Here is a formula for making a good movie about roller skating: Include lots of roller-skating scenes; avoid maudlin or sentimental sub-plots; wrap it up in 90 minutes. This formula is so basic that I am surprised the people who made “Roll Bounce” did not know it. Surely it is in the Filmmaking 101 textbook, in the appendix labeled “Genres, Formulas for.”
But here we are. Sigh. “Roll Bounce,” a kid-oriented comedy set in the summer of 1978 on the South Side of Chicago, is too long and too sappy, not to mention too vulgar for the kids it’s oriented toward. It comes to life only when the characters are roller skating. Those too-few scenes, set to era-appropriate music, bubble with the joy and exuberance of carefree youth, and feature some pretty cool skating moves besides. Again, I’m baffled that I should even have to point out the necessity of including more skating scenes in your movie about skating, but again, here we are.
The star is Bow Wow, formerly Lil Bow Wow, now an actor and not a bad one at that. He plays Xavier, a 14-ish boy who spends his summer days skating with his friends at the old Palisade Garden Roller Rink. The Palisade is closing, though, forcing the boys uptown to a more prosperous-looking disco-skating rink, where the kids wear nicer skates and make fun of the poor kids from the South Side. (Not for the reasons you might expect, though: Race, cheerfully, is not an issue in the film.)
X and his pals — trash-talking Junior (Brandon T. Jackson), Puerto Rican Naps (Rick Gonzalez), mixed-race Mike (Khleo Thomas), non-descript Boo (Marcus T. Paulk) and tomboy Tori (Jurnee Smollett) — are aware that at the new place, they are in the presence of royalty: Sweetness (Wesley Jonathan), a skater so good he has his own entourage and theme music. He and his team have won the rink’s Skate-Off every year, but X and the gang want to give him a run for his money and win the $500 prize. Can this rag-tag team of underdogs rise against the odds pull off such a feat??????????????????????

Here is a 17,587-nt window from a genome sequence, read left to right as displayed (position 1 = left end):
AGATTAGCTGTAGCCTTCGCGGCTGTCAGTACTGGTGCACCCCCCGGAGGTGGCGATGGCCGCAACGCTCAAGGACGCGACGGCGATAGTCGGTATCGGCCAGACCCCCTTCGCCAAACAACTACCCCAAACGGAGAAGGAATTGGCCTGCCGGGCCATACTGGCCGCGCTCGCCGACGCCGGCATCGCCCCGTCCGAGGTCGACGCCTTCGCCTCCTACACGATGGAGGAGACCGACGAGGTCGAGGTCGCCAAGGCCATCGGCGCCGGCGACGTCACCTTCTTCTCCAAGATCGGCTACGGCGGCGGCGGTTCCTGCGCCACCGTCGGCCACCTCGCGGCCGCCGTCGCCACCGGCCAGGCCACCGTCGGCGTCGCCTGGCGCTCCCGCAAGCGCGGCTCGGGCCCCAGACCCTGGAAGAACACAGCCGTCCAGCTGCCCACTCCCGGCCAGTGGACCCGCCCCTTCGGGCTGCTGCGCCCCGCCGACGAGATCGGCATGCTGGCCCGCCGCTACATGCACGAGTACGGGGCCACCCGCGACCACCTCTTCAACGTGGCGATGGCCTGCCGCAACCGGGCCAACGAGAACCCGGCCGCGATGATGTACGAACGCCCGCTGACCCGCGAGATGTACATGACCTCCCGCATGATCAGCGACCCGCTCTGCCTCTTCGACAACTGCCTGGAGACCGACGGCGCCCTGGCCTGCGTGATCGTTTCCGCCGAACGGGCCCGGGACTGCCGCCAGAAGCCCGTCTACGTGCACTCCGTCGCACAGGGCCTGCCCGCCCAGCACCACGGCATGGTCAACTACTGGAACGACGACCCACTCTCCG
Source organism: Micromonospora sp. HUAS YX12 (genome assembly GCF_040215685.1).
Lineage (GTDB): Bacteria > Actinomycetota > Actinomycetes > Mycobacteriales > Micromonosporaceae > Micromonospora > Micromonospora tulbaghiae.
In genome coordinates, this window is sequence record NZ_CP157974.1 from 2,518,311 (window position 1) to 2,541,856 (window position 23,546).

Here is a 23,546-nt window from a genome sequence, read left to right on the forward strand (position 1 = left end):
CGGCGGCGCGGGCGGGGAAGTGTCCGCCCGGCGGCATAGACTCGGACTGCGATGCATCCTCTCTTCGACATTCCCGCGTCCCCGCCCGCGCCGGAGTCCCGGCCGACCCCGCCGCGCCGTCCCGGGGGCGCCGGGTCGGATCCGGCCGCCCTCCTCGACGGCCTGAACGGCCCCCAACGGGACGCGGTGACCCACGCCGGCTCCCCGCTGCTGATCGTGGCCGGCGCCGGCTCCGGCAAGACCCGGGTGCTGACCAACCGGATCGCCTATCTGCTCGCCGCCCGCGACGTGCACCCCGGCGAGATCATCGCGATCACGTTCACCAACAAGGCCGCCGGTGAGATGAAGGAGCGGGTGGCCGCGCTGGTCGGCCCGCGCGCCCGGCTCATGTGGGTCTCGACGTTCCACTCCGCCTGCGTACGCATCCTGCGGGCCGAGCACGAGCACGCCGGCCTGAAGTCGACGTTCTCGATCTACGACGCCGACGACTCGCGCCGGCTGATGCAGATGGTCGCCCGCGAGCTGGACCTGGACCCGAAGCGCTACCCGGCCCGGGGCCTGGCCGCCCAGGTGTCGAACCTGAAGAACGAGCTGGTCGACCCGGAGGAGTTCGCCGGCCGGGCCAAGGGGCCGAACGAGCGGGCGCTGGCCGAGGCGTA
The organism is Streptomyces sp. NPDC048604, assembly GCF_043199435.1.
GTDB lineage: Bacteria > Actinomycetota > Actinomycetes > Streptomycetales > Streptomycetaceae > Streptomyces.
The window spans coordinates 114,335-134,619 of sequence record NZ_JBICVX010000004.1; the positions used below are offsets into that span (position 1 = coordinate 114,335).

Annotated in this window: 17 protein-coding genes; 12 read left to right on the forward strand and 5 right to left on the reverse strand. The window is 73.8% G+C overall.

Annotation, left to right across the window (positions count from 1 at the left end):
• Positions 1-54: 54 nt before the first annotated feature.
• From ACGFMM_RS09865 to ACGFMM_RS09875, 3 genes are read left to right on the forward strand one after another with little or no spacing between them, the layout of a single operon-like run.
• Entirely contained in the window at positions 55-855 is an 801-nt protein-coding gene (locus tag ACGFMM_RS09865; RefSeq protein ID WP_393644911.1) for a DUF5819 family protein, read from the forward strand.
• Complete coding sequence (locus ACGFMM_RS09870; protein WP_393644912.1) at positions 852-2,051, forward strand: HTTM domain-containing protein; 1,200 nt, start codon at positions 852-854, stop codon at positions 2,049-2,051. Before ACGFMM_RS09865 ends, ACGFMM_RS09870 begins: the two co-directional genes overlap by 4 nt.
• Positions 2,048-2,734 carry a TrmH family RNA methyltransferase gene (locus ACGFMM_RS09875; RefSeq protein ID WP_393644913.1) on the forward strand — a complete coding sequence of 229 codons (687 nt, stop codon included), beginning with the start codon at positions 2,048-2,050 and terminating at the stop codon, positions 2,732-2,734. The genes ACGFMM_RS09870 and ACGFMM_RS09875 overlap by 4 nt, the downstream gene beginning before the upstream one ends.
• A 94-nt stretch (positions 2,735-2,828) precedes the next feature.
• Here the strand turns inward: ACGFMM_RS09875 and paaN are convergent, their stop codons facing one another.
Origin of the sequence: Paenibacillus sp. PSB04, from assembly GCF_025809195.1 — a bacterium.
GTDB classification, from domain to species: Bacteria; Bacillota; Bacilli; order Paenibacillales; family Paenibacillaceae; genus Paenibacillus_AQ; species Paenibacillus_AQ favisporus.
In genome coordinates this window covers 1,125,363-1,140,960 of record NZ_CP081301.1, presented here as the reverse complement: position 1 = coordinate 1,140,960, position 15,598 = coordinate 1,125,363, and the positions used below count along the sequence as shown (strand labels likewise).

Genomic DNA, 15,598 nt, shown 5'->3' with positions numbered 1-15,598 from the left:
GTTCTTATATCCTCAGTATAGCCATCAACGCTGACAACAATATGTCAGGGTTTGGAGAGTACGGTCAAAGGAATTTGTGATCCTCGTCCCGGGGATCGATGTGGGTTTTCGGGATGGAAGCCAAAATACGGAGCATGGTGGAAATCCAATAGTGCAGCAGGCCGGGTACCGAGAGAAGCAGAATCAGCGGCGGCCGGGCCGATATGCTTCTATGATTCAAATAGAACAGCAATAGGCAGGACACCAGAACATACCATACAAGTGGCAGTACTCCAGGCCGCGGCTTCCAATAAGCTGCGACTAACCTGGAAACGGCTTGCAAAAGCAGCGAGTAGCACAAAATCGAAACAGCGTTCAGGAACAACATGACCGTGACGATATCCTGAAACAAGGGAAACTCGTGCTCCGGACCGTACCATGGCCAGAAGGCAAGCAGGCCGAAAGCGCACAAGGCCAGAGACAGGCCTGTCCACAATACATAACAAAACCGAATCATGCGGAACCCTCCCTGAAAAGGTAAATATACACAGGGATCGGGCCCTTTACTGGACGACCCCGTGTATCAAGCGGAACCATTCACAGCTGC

I’m sorry, those question marks were employed so abundantly as a form of mockery, and I should not mock a movie for adhering to a formula, especially not when I have already criticized it for not adhering closely enough to one. Is there no pleasing me???????????????
Anyway, there’s a good deal of nonsensical humor among the kids, exchanging “witty” put-downs that make each other laugh even though I doubt they will make the kids in the audience laugh. There is also a tendency for the film’s few adults to talk exactly like the kids, the same childish squabbling, the same immature reasoning. The screenwriter, Norman Vance Jr. (“Beauty Shop”), evidently does not have a lot of “voices” in his repertoire.
But there are also many pleasant scenes of summertime in the city, with water balloons, paper routes, video games and “What’s Happening!!!” on TV. You can smile fondly at these scenes whether the details of your own childhood matched them or not. The spirit of the scenes, directed by Malcolm D. Lee (“The Best Man,” “Undercover Brother”), matches everyone’s childhood.
But then X’s mom died not long ago, and there are many, many scenes about that, with X’s dad (Chi McBride) starting to date again, and his little sister missing Mama. I submit that one or two scenes would have been sufficient, and would have spared us the syrupy “Full House” moments that occur every 15 minutes or so.
And so the film staggers inevitably toward the Skate-Off, with the boys practicing, horsing around, and looking at fine girls and saying “Oh, day-amm!” at how fine they are. At the last minute they are required to set their routine to a song other than the one they’d practiced with, but do you suppose their choreography suffers at all? Or do you suppose they improvise choreography that is SO GOOD it’s as if they’d planned to use that song all along?
C (1 hr., 52 min.; )